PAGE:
Today I sat down with the lovely Jessica – the culinary genius behind our amazing meals these last few days at camp.
She works as a caterer, catering different events and programs from beach weddings to summer camps for students. And let me tell you – she has a gift. She sources many of her ingredients locally – literally from her own backyard. She even made a plum chutney for us from her plum tree. It was delicious.
She showed me a picture of her garden, shaped like a mandala with concentric circles of nutritional goodness.
I don’t always have the largest appetite, but when it came to Jessica’s food, I never felt full. My appetite was at least three times as big, and I felt so nourished and refreshed after each meal. It was healthy and it was prepared with heart and soul.
Beyond harvesting food, Jessica has harvested plenty of wisdom over the years, some of which I was enchanted to learn from.
She told me about her life and described it to me in colours, as though woven through a tapestry over the years. “In my early twenties”, she said, “life was black and white. And sometimes there was a bit of grey”. She told me that those were the years when she would party a lot and drink, without thinking a whole lot about her deepest dreams.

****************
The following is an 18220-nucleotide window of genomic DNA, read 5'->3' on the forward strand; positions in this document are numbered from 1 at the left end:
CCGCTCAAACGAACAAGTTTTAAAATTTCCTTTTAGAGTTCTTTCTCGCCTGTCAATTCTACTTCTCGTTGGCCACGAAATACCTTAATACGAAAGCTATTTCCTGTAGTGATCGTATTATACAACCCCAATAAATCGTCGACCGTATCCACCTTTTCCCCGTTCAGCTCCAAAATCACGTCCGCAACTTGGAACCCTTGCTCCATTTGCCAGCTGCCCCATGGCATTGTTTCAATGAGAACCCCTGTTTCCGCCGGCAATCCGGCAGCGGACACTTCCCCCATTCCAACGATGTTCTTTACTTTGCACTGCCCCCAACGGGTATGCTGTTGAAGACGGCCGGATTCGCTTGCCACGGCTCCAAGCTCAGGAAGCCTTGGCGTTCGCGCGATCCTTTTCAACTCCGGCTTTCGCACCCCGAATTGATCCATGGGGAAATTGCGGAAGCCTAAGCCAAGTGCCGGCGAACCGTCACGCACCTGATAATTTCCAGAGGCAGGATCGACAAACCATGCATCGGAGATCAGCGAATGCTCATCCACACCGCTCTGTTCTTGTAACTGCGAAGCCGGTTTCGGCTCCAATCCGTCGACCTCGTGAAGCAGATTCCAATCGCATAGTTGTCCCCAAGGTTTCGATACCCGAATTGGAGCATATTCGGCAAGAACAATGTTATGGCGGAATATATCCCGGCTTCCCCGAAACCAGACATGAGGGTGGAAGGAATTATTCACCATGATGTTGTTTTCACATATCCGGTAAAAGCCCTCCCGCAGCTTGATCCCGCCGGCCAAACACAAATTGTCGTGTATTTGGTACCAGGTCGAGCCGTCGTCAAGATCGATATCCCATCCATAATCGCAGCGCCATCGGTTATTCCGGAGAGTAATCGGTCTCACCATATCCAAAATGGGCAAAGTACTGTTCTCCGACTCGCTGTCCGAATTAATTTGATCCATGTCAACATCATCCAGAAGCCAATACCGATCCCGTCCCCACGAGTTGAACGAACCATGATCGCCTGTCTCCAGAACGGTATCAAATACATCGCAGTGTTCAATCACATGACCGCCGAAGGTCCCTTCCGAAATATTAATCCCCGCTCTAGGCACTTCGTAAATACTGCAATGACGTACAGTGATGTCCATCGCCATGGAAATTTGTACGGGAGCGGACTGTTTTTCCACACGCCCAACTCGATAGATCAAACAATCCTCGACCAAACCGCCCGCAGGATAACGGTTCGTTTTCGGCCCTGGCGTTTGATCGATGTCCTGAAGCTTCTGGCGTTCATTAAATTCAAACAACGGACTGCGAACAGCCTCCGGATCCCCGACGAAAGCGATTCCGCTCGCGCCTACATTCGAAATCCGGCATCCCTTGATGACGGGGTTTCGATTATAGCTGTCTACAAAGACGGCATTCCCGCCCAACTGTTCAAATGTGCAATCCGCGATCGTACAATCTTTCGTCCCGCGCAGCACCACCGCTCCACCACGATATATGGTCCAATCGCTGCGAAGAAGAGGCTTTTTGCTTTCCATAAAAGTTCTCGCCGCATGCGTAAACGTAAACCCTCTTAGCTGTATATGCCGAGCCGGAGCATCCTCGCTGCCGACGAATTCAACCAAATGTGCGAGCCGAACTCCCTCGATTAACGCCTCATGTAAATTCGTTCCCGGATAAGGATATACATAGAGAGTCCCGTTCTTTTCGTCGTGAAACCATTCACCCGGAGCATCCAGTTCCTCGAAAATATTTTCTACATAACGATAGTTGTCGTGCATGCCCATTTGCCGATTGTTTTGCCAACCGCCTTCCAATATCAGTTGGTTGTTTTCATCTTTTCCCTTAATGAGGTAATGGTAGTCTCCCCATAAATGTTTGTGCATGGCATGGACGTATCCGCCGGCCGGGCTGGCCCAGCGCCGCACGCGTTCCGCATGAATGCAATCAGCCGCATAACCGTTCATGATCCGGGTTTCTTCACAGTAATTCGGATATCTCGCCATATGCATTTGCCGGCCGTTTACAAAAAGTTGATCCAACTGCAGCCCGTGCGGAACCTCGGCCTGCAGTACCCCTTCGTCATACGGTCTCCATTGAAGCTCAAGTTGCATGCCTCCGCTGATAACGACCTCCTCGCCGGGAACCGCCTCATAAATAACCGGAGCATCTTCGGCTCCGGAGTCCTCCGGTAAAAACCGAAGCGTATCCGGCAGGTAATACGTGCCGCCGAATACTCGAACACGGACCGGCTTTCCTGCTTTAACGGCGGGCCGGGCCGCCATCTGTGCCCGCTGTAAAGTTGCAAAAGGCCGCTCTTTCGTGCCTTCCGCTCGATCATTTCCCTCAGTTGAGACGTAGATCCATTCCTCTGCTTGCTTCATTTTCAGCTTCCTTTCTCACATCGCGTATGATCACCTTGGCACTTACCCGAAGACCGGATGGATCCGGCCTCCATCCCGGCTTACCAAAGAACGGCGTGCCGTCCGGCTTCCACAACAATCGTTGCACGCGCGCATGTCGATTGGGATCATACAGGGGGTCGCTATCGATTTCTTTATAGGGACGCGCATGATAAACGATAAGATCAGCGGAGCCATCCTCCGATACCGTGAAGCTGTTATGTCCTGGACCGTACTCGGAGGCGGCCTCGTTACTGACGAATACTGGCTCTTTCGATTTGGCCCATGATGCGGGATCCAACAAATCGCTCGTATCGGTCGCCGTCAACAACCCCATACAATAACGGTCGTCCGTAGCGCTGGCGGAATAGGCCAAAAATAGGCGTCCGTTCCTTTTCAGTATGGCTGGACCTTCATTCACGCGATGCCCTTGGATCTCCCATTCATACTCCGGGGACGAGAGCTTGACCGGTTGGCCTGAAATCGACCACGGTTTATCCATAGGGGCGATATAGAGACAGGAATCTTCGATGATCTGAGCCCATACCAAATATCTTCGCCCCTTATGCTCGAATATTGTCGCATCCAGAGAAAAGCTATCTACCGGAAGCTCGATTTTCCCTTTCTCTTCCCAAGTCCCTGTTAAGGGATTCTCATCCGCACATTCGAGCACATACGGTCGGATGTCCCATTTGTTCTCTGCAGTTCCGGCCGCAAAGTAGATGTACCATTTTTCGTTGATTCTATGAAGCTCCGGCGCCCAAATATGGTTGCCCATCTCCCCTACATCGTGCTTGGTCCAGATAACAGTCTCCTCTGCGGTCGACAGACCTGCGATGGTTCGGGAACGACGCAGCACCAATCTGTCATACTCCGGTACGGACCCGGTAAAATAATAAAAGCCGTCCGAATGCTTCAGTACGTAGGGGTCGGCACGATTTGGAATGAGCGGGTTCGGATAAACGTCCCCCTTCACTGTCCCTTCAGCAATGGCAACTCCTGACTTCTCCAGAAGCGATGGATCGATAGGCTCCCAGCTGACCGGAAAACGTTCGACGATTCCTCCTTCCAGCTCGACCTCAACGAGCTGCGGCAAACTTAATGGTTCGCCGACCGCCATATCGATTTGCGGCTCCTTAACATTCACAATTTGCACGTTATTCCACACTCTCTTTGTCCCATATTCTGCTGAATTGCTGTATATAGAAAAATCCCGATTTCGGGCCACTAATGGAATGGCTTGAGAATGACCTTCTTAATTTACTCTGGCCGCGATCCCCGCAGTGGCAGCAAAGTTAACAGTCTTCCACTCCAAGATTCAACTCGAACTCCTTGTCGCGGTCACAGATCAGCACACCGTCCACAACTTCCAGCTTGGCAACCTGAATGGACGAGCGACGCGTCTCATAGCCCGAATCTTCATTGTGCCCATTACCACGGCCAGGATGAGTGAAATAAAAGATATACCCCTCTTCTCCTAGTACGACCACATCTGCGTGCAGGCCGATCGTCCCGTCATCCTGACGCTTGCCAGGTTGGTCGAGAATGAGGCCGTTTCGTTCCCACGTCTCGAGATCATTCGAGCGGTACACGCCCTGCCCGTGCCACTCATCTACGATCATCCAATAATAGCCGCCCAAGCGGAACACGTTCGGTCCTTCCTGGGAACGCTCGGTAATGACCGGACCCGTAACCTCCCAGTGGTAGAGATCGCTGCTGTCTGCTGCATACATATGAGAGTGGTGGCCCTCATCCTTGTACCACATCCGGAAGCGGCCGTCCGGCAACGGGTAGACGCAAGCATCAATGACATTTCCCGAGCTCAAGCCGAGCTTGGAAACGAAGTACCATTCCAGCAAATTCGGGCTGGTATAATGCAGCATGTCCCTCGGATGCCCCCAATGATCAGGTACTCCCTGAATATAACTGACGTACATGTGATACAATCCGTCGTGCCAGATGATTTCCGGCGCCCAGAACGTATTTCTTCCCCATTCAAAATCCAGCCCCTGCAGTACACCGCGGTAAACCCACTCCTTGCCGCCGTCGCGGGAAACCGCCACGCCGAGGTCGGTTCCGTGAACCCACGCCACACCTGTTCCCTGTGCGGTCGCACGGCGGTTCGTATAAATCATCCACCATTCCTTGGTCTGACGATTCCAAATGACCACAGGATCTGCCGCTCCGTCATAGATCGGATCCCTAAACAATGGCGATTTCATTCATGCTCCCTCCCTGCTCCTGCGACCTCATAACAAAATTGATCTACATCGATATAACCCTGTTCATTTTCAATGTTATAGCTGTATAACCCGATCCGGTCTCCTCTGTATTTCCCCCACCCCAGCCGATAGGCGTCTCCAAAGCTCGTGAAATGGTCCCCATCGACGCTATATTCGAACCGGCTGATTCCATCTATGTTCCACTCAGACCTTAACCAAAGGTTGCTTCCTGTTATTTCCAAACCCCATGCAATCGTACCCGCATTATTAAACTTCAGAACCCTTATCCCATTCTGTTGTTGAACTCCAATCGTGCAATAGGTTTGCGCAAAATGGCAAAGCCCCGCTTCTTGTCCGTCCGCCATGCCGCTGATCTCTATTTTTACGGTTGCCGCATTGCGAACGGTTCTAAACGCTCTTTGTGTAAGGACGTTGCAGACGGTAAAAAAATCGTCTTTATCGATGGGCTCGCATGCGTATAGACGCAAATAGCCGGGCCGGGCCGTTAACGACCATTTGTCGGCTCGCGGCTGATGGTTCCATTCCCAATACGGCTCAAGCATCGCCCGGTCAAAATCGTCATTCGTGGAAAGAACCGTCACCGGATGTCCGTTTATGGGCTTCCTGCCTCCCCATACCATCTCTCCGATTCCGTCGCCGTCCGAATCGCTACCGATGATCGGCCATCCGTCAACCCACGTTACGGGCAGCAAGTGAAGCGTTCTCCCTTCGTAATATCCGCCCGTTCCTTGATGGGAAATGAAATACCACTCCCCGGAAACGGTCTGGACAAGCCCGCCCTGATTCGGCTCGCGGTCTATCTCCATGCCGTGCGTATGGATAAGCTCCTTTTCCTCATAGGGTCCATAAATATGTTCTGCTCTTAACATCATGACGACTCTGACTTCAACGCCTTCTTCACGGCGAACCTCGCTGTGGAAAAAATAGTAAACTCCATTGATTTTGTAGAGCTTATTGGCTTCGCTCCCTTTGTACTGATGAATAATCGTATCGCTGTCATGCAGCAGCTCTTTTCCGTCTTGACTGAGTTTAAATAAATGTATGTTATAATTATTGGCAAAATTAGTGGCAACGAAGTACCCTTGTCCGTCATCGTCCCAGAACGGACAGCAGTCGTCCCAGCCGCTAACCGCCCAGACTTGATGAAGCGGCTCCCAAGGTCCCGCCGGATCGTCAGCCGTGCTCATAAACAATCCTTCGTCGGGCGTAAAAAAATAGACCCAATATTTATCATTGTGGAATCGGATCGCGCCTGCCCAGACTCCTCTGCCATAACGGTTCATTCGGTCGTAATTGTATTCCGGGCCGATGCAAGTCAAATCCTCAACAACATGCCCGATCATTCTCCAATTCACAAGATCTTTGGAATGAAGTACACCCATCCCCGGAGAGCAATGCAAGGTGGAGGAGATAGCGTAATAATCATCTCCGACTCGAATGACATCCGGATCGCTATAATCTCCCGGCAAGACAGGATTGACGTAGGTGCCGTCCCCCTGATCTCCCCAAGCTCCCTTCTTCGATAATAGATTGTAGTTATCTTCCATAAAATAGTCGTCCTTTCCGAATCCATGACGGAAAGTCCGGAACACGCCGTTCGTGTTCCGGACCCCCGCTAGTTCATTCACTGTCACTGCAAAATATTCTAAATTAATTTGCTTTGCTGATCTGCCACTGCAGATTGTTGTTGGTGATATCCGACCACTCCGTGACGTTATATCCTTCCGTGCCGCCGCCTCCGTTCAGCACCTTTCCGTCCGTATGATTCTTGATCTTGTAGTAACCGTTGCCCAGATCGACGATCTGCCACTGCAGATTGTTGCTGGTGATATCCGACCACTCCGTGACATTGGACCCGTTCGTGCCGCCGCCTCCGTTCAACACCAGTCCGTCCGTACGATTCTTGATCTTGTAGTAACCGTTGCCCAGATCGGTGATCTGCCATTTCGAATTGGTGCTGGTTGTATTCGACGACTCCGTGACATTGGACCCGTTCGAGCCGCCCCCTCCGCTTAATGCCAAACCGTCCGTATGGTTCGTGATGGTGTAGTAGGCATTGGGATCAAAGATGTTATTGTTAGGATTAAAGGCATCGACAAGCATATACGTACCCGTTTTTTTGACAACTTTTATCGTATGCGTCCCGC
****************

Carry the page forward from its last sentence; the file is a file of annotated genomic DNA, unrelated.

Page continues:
Later, she lived in the mountains and became closer with nature, and she found her life evolving, taking on beautiful blue and green shades – the colours of life and growth and living.
Then, she got older and met her partner. Love entered her life with deep, full hues of red. She had babies — two lovely, wonderful kids named Maya and Caimen. She brought them along to camp and they were a delight to have around.
Jessica used to work at a women’s care centre. She believes that healing can come in many forms, and that good, nourishing foods can be one of the best healers of all. But the centre was a burdensome place to be in, in many ways. “It hurt my heart”, she said.
She told me about how working there made her realize that each of us is like a garden. We plant seeds of our own, with ideas and goals and visions that we create for ourselves. But some seeds end up being planted in our gardens by society, growing plans different than those we truly desire or intend for ourselves, sometimes without us even realizing it. When we acknowledge this, we must get down and dirty in the mud and dig the garden to be our own again. The more weeds that grown out of control, the more difficult the garden is to maintain. But no garden is too tangled to fix, and it’s never too late to grab a shovel and get on with it, no matter how thorny and robust the knots.